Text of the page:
Yes! I’m alive! I survived my exam and caught up on everything at work, so here I am again blogging. And boy do I have something to blog about. I was reading Talkandroid.com this morning (while drinking my coffee of course) and came across this little gem:

[![](http://static.squarespace.com/static/507ba2f9c4aa45dec4f03316/507ba4cee4b044d779f49a4b/507ba51ce4b044d779f49f49/1350280476394/?format=original "Dell Mobile Streak")](http://static.squarespace.com/static/507ba2f9c4aa45dec4f03316/507ba4cee4b044d779f49a4b/507ba4d3e4b044d779f49aad/1279972647000/?format=original)
The Dell Streak (Photo Credit: Dell)

Allow me to be the first to introduce you to the Dell Streak. This little gem is an Android-powered device that Dell is producing, and I’m going to tell you all of what you need to know about it, and why this phone is going to be superb. More after the jump.

So, let me get the very basics out of the way by defining exactly what the Dell Streak is.

According to the promotion and presale page on Dell’s website the Dell Streak is “The perfectly-sized, go-anywhere entertainment, social connection and navigation device.” This device is Android-powered and is touting the lightening fast Quailcomm Snapdragon Processor, which is the most widespread high-speed mobile CPU for Androids on the market. Additionally, Dell’s new toy is sporting two cameras (a 5 Megapixel camera on the back of the phone and a VGA camera on the front – presumably for video chatting). Additionally, they have also decided to follow suit from Apple and use glass on this thing. I think I’ve made it clear before that I’m skeptical of that design choice.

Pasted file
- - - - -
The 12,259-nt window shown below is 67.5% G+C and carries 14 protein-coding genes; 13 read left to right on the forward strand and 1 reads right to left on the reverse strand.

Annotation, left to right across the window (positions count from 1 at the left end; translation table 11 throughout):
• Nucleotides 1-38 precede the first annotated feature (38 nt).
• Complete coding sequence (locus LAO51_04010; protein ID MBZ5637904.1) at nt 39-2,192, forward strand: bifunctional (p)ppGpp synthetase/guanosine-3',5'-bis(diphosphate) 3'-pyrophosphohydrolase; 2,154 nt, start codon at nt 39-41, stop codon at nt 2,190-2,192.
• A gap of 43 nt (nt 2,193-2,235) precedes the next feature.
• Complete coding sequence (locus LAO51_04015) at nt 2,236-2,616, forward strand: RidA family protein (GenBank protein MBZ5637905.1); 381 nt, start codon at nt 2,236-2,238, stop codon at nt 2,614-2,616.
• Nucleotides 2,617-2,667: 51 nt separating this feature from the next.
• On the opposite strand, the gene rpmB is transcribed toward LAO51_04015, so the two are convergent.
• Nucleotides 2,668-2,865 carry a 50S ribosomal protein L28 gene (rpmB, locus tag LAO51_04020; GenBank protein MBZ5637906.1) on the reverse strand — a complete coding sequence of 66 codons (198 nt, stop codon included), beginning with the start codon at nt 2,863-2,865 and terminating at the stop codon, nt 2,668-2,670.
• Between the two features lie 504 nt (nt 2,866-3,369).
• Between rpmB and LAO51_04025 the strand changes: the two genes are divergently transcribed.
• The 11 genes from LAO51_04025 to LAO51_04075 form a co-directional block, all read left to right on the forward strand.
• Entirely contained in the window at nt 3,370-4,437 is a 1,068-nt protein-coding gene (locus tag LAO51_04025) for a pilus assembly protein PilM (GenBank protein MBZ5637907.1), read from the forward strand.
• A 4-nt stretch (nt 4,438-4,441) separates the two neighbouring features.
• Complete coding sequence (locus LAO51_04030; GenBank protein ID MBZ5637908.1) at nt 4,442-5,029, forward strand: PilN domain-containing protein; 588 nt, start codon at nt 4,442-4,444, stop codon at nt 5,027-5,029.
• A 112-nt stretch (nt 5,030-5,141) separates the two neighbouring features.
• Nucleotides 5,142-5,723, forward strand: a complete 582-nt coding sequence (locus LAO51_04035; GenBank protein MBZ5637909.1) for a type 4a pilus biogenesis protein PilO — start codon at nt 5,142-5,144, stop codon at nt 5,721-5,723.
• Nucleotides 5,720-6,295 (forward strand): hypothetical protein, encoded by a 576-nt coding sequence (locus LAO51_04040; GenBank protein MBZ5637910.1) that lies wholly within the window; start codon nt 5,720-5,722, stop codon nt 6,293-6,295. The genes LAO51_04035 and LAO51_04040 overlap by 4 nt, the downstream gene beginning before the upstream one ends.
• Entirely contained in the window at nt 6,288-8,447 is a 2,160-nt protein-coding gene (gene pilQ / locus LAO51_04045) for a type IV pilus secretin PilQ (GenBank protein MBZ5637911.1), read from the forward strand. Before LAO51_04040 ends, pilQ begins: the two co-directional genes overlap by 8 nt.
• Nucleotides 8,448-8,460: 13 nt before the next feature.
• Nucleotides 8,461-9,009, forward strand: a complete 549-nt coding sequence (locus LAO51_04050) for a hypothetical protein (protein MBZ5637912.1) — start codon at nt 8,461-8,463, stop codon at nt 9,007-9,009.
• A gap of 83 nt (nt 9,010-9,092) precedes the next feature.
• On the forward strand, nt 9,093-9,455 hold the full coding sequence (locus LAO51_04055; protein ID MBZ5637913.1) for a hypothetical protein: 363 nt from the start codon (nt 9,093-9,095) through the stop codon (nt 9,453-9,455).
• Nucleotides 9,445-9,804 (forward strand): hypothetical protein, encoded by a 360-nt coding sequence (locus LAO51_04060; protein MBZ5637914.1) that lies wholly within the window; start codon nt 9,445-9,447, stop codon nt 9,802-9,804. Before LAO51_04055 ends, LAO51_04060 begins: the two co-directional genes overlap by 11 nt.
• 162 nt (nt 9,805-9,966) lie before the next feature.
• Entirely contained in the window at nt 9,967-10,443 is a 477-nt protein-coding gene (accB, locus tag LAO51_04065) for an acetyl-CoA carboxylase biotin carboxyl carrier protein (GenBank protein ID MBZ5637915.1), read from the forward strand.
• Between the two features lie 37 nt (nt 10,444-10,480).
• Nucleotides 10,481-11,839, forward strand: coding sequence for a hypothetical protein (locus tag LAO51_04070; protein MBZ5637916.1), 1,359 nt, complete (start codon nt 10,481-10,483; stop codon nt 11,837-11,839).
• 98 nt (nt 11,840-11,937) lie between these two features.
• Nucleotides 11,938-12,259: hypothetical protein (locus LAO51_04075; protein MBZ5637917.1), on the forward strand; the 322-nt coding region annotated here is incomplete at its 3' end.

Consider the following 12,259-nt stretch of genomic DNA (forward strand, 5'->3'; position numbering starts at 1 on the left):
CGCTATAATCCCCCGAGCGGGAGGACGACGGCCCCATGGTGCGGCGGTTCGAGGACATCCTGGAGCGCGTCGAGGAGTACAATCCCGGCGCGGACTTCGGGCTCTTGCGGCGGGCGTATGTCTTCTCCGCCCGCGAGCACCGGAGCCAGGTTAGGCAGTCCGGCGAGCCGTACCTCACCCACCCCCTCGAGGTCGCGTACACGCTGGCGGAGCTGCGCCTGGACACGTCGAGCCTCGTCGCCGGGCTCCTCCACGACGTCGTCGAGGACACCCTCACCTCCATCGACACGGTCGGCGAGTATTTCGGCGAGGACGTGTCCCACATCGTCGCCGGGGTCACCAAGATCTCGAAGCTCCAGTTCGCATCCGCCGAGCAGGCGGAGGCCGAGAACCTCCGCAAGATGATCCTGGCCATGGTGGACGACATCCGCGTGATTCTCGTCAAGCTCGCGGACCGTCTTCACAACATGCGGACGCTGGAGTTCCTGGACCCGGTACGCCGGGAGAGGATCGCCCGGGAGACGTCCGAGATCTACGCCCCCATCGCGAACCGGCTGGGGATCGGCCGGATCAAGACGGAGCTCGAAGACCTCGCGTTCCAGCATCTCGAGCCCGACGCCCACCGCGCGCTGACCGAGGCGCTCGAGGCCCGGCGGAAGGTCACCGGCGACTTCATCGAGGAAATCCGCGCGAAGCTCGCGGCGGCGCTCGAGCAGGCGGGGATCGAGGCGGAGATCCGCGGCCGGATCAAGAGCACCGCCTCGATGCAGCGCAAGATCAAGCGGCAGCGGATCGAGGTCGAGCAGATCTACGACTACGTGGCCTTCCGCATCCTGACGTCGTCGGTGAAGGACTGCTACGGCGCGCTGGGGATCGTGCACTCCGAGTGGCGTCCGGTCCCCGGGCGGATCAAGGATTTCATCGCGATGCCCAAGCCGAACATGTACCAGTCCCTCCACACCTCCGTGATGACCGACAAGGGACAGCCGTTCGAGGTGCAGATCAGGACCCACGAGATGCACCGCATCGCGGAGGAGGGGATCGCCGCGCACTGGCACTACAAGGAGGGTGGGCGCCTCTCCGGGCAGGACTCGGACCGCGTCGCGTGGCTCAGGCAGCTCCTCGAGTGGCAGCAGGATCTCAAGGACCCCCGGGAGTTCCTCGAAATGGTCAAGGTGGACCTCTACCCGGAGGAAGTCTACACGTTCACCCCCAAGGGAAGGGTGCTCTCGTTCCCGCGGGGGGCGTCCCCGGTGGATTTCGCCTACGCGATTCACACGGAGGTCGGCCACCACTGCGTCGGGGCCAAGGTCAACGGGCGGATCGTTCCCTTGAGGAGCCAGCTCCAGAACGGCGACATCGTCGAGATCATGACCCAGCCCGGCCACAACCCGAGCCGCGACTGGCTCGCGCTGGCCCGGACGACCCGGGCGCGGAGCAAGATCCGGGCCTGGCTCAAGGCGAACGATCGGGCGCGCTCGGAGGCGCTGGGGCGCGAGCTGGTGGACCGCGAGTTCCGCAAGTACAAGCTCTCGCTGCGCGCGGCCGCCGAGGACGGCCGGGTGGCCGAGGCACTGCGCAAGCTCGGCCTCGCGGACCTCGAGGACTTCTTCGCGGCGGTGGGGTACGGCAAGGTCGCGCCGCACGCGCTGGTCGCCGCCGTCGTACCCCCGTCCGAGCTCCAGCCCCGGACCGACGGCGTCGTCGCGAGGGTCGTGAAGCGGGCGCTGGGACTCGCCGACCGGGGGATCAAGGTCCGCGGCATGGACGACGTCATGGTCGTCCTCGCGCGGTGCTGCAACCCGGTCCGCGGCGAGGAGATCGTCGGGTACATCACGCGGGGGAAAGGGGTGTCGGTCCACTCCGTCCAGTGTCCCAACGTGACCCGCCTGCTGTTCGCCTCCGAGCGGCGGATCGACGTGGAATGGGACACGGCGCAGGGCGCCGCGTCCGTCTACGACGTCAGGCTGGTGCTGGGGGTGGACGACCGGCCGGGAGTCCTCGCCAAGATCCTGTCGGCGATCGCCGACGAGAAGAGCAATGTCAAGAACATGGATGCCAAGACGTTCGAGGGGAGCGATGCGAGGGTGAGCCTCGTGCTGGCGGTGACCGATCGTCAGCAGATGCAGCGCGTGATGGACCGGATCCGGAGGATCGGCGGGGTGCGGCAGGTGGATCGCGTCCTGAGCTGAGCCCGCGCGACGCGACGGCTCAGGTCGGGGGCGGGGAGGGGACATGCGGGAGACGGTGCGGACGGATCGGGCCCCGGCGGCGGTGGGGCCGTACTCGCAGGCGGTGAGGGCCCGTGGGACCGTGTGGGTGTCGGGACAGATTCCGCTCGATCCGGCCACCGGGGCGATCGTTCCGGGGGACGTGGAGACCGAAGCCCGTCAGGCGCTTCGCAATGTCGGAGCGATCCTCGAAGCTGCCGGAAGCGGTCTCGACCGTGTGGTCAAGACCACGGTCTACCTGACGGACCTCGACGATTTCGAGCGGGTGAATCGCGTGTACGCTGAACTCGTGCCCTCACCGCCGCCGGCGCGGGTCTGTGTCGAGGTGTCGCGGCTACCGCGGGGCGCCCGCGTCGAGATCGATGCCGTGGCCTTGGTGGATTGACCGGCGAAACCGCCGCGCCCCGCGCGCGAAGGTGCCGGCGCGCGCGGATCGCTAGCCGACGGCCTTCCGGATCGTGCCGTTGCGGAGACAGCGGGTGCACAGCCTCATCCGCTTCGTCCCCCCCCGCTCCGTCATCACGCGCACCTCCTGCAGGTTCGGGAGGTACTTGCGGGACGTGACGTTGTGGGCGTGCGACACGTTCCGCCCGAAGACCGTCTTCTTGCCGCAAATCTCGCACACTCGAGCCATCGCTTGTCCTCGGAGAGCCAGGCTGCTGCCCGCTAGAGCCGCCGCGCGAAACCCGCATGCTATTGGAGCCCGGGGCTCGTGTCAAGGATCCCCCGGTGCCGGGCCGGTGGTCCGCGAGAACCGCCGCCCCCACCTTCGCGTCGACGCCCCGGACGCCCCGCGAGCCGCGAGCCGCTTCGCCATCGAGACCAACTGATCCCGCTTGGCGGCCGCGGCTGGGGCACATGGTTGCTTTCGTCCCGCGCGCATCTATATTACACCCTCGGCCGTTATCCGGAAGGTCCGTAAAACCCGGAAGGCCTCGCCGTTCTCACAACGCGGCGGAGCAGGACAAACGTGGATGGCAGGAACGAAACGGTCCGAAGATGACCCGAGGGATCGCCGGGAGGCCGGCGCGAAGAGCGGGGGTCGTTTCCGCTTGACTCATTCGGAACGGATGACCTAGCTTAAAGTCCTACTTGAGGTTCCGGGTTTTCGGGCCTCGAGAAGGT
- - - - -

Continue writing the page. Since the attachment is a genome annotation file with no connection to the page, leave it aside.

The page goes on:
Now, while I have been hesitent to call it a phone (because that’s not really how it is marketed right now), Dell does list the device as having the capability to operate as a Quad-Band GSM phone. This means that it will work as a phone in the states on AT&T or T-Mobile and in most other countries. But here’s the kicker: it looks like if you want the ability to use a 3G data connection (instead of EDGE which is like pulling teeth to load an email) then it looks at though you might have to be using AT&T’s network in the US. While there is no official mention of AT&T, Dell does list what radio frequencies the device is built to use for 3G… and they are AT&T’s frequencies.

Obviously, Dell is taking some cues from Apple. And to be honest, this looks like it might be trying to be a compromise between the utility of an iPad and the size of an iPhone. Either way, with any luck this device will take off and we’ll see a counterpart from Dell geared toward Verizon’s network (because I don’t know if I can put up with AT&T much longer). Overall, it looks like a pretty snazzy device, but here’s the ultimate question: What is it going to cost?

Dell has not posted a price on their website yet, and my Google searching hasn’t turned up much, but I’ll take this as an opportunity for discussion. What do you think it’s going to cost? Keep in mind that the Nexus One, which was sold in a similar fashion and had a smaller screen cost $529 retail. My personal estimate is that it’s going to cost about $700, but that’s just me.